These data suggest a few observations: the AHA’s membership includes a respectable, if modest, number of historians whose primary employment is outside of the academy and in public history. A sizable minority of all AHA members are involved in public history, ranging from regular employment to occasional consultancies. Nonetheless, the AHA obviously appeals to an academic constituency. Even those whose primary employment is nonacademic also indicate an academic affiliation. It is also likely that, at least for many AHA members, public history is a default and perhaps temporary position for those who have not secured full-time academic employment, a conclusion supported by the fact that a relatively large percentage of those members counted as public historians are self-employed, independent historians, or researcher/consultants. In fact, few who join AASLH, NCPH, or SAA, indicating that they primarily identify themselves as public historians, also join the AHA.

Perhaps the most optimistic conclusion to be drawn from the data is that the AHA has a solid base of public historians—and more importantly, historians engaged in public history—among its current membership upon which future growth can build. The task force’s brief electronic survey of public historians suggests that the majority are not AHA members because they perceive the Association as primarily focused on the interests and needs of academics. Changing that perception could convince more public historians to join the AHA.


The task force also analyzed the extent to which public historians have played a leadership role within the AHA by serving in either elected or appointed positions during the past decade (1994-2003). Here public historians are reckoned solely on their institutional affiliation, based on data compiled by staff. The task force understands that many historians with academic affiliations demonstrate commitment to public history and also that many leadership positions have little to do with public history. Nonetheless, the number of nonacademically affiliated historians in leadership positions is a useful measure of their engagement with the Association, as well as a means of assessing their visibility (or invisibility) within it. It is also of substantive and symbolic importance to many public history colleagues.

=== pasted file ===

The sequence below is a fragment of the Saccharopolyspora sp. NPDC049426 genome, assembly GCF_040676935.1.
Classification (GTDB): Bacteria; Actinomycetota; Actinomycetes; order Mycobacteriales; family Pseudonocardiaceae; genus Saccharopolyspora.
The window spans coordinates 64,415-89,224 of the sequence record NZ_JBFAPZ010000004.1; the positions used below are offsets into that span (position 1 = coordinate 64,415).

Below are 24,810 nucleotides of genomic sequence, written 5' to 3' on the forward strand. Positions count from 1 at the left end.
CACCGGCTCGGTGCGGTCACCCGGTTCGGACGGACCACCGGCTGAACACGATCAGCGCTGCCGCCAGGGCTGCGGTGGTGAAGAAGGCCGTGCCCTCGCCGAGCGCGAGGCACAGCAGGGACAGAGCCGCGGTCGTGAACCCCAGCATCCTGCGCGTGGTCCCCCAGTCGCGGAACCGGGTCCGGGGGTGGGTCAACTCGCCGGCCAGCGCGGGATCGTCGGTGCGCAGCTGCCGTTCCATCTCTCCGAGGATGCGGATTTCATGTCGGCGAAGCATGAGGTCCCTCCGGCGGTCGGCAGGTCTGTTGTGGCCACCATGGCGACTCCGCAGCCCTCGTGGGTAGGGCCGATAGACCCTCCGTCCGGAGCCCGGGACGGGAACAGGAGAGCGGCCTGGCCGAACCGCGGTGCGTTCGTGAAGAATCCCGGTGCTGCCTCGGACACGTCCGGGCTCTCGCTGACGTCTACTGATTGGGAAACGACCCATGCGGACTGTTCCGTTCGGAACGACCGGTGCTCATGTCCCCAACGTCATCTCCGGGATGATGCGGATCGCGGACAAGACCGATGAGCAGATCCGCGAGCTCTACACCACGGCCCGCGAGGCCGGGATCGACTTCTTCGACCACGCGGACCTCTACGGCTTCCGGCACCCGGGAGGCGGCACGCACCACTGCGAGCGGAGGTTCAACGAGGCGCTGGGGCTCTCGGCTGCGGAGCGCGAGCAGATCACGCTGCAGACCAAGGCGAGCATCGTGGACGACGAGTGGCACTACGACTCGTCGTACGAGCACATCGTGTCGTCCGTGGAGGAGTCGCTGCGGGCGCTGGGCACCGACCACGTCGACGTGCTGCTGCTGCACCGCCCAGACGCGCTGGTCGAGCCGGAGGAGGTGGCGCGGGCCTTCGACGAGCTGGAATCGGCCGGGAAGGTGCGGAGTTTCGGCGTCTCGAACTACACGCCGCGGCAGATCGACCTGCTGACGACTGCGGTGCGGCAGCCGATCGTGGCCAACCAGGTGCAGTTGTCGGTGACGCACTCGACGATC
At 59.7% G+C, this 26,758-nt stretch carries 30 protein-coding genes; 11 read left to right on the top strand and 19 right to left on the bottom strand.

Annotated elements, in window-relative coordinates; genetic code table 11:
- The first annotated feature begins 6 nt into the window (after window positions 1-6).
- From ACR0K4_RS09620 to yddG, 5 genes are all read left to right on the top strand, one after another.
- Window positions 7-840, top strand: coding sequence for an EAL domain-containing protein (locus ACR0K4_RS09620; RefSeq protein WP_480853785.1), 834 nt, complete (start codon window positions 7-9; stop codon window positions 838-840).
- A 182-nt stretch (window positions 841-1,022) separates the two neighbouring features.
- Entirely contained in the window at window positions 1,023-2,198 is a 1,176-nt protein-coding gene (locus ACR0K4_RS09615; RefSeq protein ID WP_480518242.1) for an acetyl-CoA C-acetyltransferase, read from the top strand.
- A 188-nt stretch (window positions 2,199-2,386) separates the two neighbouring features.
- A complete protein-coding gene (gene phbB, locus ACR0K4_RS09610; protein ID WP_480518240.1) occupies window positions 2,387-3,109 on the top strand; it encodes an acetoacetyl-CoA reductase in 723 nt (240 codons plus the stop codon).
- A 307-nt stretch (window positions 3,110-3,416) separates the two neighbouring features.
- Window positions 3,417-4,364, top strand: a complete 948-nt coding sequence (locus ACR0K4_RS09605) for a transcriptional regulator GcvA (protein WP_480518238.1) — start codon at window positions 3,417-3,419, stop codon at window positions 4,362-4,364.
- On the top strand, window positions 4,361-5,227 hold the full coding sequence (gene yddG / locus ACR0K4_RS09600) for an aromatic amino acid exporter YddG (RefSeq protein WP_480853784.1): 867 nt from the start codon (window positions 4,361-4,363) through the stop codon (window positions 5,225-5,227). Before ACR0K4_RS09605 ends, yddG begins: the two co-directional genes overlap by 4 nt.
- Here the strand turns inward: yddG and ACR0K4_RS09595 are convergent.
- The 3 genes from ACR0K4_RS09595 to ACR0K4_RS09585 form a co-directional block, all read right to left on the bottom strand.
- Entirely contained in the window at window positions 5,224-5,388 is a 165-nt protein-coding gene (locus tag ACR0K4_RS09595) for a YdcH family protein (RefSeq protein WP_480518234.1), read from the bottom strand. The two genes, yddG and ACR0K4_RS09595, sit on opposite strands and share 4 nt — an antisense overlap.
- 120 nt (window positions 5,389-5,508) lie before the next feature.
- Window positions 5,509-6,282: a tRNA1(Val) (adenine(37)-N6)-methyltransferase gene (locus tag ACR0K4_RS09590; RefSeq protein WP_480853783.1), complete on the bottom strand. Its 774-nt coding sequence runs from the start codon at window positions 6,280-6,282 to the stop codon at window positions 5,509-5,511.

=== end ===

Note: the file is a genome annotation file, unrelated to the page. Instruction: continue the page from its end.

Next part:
Table 1. Public Historians in AHA Leadership Positions

YearNewly Appointed or ElectedTotal in Service


Table 1 displays the elected and appointed positions held by public historians, 1994–2003 (excluding the Program and Local Arrangements Committees, discussed separately below). They have held a total of 55 positions during the decade, including 10 elected and 45 appointed positions. Each year, 12 positions are filled by election. Public historians have thus been elected to fill 8.3 percent of the available elected positions for the decade under consideration. The total number of appointments made annually varies, depending upon the cycle of a given award, the cycle of appointments, and other considerations. In 2004, 39 positions were open for appointment; if that number is taken as fairly typical, public historians have filled approximately 11.5 percent of available appointed positions.3

The data reveal a number of patterns:

  • Public historians have consistently been represented on the Council throughout the decade, with four individuals elected in succession to an unofficial public history slot4
  • For eight of the ten years under consideration, they have had a seat on the Committee on Women Historians
  • They have been represented on six of the AHA’s 13 standing and joint committees and ad hoc task forces; nine of its 26 prize and award committees; and three of its eight delegate positions
  • More than one-fourth (28.8 percent) of the total appointed positions filled by public historians have been on the Herbert Feis Award Committee, where they have filled thirteen slots. The Feis Award recognizes the scholarly interests of public and independent historians and was created during previous efforts to increase the Association’s service to public historians
  • During 2003, a record 24 public historians held leadership positions within the Association. One fourth of these positions were appointments to either the Task Force on Public History or the Task Force on Intellectual Property